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ASRock Vision 3D review

Ardjuna Seghers

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ASRock Vision 3D
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  • Blu-Ray HTPC Vision 3D 137D - Black

Summary

Our Score:

8

ASRock's previous home theatre PC (HTPC), the Core 100HT-BD, was one of the best multimedia desktop systems we had ever reviewed. Indeed, it richly deserved its second place in our 2010 Awards. If we had any complaints, it was that the Core wasn't exactly the most attractive box to stick in with your AV gear and that it didn't do 3D, which is becoming ever more prevalent in the home entertainment market. Enter ASRock's new Vision 3D, which fixes these issues and more besides.

The appropriately-named Vision certainly is something to behold. Clad mostly in seamless anodized aluminium, with smooth, curved corners and a slot-loading Blu-ray drive, it's easily up there with the Acer Aspire Revo 100 and Zotac ZBOX in the design stakes, but far surpasses them in build quality. In fact, it's almost playing in Apple's court, and most closely resembles an older, taller Apple Mac Mini. It's available in two colour combinations: a lacquered white plastic top and unpainted aluminium, like our review sample, or an all-black version which will fit in better with most people's AV setup. Either way, it's one attractive little machine.

It might be bigger than a Mac Mini, but it's also considerably better in almost every way. Aside from being the world's first 3D HTPC (it's been out a little while), it offers every connection you could ever need, and its internals are nothing to sniff at.

Heading the cast is an Intel Core i3 370M. As you might have guessed, the M indicates it's essentially a mobile CPU, meaning it will use far less power than desktop equivalents. However, it should still have more than enough grunt for the vast majority of what you might throw at it. Unlike its desktop namesakes, this dual-core Core i3 supports HyperThreading for up to four virtual cores, and hums along at 2.4GHz.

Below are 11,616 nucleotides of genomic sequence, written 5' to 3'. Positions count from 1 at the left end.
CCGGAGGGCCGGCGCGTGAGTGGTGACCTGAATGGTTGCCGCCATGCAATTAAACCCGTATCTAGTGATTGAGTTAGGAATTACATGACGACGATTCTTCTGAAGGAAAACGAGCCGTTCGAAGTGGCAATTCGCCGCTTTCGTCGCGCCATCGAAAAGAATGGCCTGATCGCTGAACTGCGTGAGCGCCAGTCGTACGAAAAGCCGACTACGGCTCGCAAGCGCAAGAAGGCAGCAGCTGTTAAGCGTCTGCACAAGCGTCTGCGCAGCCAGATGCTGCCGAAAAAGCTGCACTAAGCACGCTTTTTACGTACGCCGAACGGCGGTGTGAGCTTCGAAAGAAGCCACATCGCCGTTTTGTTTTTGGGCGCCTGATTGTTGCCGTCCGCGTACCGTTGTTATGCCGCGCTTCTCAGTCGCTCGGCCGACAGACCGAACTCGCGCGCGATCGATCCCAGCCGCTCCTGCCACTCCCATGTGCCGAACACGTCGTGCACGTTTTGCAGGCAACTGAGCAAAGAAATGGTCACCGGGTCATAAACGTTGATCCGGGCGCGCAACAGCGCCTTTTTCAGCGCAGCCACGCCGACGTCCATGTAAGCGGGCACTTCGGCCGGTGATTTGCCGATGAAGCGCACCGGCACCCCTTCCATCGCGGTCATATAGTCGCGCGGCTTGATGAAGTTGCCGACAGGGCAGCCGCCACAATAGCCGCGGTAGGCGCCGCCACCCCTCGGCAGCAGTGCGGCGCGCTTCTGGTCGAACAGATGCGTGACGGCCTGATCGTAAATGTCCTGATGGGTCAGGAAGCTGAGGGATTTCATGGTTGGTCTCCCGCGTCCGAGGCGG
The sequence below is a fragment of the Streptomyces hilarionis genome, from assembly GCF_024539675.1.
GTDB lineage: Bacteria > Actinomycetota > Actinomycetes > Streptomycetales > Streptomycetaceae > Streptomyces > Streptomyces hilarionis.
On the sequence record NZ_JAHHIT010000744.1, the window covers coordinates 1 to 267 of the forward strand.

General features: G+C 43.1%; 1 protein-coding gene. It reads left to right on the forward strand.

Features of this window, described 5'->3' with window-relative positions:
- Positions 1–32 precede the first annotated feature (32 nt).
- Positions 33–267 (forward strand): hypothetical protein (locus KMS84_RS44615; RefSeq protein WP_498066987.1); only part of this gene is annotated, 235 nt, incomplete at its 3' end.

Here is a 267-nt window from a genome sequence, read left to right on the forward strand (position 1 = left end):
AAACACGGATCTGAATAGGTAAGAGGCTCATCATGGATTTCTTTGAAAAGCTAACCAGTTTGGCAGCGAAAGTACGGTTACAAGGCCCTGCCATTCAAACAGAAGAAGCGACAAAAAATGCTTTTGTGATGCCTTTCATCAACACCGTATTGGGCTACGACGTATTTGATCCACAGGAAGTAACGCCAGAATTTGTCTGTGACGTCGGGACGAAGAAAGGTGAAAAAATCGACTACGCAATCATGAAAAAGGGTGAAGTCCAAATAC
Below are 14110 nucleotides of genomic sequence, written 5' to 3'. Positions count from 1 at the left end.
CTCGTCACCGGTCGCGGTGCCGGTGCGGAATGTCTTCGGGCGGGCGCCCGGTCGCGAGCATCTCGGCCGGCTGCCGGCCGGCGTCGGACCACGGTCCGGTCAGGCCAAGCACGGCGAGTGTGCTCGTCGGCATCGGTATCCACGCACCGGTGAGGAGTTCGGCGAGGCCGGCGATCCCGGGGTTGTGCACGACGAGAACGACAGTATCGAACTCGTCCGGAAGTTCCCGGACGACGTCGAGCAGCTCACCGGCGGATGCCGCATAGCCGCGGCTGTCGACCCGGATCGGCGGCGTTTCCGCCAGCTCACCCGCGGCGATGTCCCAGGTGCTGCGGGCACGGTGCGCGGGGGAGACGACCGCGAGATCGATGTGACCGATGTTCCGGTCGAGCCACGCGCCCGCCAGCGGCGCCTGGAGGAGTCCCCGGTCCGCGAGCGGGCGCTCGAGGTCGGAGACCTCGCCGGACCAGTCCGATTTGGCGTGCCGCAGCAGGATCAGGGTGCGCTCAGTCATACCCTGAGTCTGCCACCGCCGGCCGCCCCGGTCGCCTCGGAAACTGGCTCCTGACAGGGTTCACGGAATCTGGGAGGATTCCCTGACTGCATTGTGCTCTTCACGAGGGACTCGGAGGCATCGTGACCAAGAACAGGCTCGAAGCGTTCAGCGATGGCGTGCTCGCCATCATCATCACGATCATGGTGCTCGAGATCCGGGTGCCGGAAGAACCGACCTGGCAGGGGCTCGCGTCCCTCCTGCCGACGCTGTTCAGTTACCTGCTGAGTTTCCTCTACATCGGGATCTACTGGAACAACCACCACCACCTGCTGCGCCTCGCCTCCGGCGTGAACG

It's backed up by 4GB of 1066MHz DDR3 RAM, which is about what you would expect on a high-end HTPC. It's not expandable without chucking the 2GB DIMMs, but you shouldn't need to upgrade this in the machine's useful lifetime. Meanwhile, permanent storage is generously taken care of by a 500GB 2.5in/'laptop' drive, which runs at a speedy 7,200rpm.

The real highlight here though is Nvidia's GT 425M mobile graphics chip. Again it's a low power, low heat mobile part, but should be capable enough for some halfway decent gaming and, more importantly, can output 3D to a compatible screen or television with stereoscopic glasses. This, of course, is where the ASRock gets the 3D Vision part of its name from. Naturally a Blu-ray drive and CyberLink's 3D-compatible PowerDVD 10 are also on hand to let you watch those third-dimensional Blu-ray discs (all five of them, but this will increase dramatically in 2011).

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Michael G

January 18, 2011, 1:55 pm

Looks good, but completely disagree regarding the design. The look is spoiled primarily by that ugly extruded logo, which completely disrupts the flow of the design. In fact, I find it so annoying were I to ever buy this, I'd be knocking it off as soon as I could.





The design isn't helped either by the ports. I know having cut-outs is all the rage right now, but do them properly. These are ugly because there's no real sense of continuity, the power button for example is a completely different shape and size to the rest.